Inscription on the Samuel Eliot Morison statue on Commonwealth Avenue in Boston
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Like pretty much every journalist, I think about who I am writing for* from time to time. Most writers aren’t just sending messages into the ether, after all. Unless they are writing for therapeutic reasons. Or they are diarists. But even diarists are typically writing for some future audience they have in mind. Be they archeologists, aliens, or merely grandchildren.

For myself, I write to a general audience, yes. But that’s not who I write for week to week. So I thought I should discuss that aspect of my process a bit for the curious or perplexed. And it’s helpful exercise for me, too. Since one doesn’t usually write this kind of thing down. As Johnny Cash, an artist and humanitarian who I have long admired, once did in his song “Man in Black.”

Naturally, I’m always thinking of the subjects of my articles when I write. The good guys, not the bad guys. If they’re getting a raw deal, then I certainly write for them.

And I write for my wife, my friends, and my extended family. Because they are the touchstone for everything I do. Even the ones I don’t see very often.

But there’s more to it than that.

I write for the common people. Just like me. The people who do not have great wealth. Who are not presidents or princes or potentates. Or executives or generals. The great mass of humanity that gets up every day and goes to work. Or works from home. Or does housework and cares for their children. Not because they want to—although they may—but because they have to.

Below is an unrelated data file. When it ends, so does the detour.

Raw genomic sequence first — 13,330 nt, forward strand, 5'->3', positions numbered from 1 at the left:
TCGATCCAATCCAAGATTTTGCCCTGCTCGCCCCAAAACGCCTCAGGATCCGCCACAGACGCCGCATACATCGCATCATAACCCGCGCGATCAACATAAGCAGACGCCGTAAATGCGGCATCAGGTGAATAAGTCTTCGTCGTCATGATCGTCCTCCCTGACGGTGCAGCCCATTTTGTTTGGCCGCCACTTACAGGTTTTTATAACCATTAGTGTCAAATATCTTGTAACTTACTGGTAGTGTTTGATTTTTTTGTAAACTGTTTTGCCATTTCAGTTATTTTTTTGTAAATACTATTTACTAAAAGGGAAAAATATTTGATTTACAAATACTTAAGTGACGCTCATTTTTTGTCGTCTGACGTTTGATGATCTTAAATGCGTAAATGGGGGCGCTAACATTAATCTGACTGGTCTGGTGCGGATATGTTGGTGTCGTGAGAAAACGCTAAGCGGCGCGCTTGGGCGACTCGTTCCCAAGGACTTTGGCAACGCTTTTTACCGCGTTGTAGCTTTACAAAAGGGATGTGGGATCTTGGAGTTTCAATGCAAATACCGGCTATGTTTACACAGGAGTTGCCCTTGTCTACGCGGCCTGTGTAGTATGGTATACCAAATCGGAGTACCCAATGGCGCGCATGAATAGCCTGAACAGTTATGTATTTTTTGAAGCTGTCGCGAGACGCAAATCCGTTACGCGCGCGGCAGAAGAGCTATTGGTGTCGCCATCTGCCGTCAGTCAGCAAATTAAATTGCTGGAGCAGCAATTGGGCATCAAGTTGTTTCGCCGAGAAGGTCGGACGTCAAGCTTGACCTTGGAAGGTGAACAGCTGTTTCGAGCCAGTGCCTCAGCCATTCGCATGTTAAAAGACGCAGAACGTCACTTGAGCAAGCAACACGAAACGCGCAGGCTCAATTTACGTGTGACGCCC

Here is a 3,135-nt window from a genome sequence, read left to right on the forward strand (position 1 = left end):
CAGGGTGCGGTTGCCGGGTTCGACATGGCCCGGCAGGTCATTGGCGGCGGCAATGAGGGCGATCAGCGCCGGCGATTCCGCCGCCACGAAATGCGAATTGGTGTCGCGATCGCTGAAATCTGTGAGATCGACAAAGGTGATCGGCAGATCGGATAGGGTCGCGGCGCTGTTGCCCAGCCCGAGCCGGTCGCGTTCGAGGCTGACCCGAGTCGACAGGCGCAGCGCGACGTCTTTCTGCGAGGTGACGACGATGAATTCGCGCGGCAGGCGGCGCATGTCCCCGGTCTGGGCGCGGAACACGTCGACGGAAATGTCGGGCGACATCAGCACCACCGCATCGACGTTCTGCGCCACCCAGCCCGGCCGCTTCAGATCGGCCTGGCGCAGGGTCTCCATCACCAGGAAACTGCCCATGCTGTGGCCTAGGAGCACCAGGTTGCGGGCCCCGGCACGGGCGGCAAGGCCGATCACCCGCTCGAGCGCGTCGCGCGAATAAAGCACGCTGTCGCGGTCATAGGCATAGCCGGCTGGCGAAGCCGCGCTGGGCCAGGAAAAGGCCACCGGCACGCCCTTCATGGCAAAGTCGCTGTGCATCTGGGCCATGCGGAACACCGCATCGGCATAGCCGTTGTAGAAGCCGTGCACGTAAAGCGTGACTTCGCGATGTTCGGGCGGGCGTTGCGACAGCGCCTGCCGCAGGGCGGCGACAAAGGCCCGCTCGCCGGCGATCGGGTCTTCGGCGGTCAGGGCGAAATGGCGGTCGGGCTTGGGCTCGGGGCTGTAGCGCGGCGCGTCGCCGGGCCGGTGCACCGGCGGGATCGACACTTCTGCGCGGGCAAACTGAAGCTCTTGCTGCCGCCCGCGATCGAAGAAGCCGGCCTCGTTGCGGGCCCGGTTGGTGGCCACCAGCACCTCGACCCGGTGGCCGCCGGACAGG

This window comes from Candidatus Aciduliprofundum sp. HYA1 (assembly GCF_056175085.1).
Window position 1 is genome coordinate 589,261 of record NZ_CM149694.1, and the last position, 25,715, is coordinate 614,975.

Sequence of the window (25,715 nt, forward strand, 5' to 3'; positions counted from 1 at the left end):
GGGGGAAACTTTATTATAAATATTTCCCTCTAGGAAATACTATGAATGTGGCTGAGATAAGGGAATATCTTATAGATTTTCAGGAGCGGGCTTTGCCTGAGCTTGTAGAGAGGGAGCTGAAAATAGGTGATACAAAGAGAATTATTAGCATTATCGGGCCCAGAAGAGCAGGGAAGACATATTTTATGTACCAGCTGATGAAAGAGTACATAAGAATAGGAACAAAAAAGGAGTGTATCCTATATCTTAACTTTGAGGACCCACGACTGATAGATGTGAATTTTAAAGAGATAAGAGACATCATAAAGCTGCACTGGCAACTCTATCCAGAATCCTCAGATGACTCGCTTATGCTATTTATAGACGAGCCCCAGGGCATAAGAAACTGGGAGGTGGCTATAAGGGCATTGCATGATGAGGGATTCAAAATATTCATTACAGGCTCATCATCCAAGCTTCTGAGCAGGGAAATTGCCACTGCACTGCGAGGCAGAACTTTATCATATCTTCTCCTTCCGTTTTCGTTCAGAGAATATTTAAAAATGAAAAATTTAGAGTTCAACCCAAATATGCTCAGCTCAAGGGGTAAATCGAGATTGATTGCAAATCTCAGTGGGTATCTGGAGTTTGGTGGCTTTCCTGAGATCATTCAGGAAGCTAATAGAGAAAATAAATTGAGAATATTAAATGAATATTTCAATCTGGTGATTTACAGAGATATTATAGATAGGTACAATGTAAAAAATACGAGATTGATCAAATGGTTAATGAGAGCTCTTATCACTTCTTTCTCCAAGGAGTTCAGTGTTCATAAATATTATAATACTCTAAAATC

Because they need money to survive. Because it’s their responsibility. Because it’s necessary.

Or because they are forced to. By circumstance. Or convention. Or threat of ostracism… or even violence.

I also write for the people who cannot work. Because there aren’t enough decent jobs. Because they’re sick. Or disabled. Or addicted. Or tired of life.

I write for the very young. And the very old. Who have little say in the course of each day.

I write for the students. Just not the rich ones. (Unless they’re nice.)

I write for the outcasts. The street people. The homeless. The hustlers and petty criminals.

I write for the night people. The touched ones. The mad ones. The rebels.

And if you’re reading this, I write for you.

Though I can never speak for you.

You should speak for yourself.

Experience the world. Then write what you think.

Like the legend on the old Samuel Eliot Morison statue on Comm Ave:

DREAM DREAMS
THEN WRITE THEM
AYE, BUT LIVE THEM FIRST

And the world will be a better place for it.


*Note to grammarians: Yes, I know that, technically, the correct usage of “who” as the object of the preposition “for” should be “whom” throughout. But as our copy editor said, “That means you’ve got an article called ‘Whom I Write for,’ which is awful.” So I’m sticking with the colloquial usage of “who” here. Like the townie I am


Apparent Horizon—winner of the Association of Alternative Newsmedia’s 2018 Best Political Column award—is syndicated by the Boston Institute for Nonprofit Journalism. Jason Pramas is BINJ’s network director, and executive editor and associate publisher of DigBoston. Copyright 2019 Jason Pramas. Licensed for use by the Boston Institute for Nonprofit Journalism and media outlets in its network.


Jason is executive director of the Boston Institute for Nonprofit Journalism and writes the columns Apparent Horizon and Townie. He is also executive editor and associate publisher of DigBoston. Before that, he founded the nonprofit Open Media Boston and other grassroots publications. Jason is a longtime labor-community organizer with an MFA in visual arts and is the institutional memory of our gang. His column Apparent Horizon is the winner of the 2018 Association of Alternative Newsmedia award for Best Political Column.


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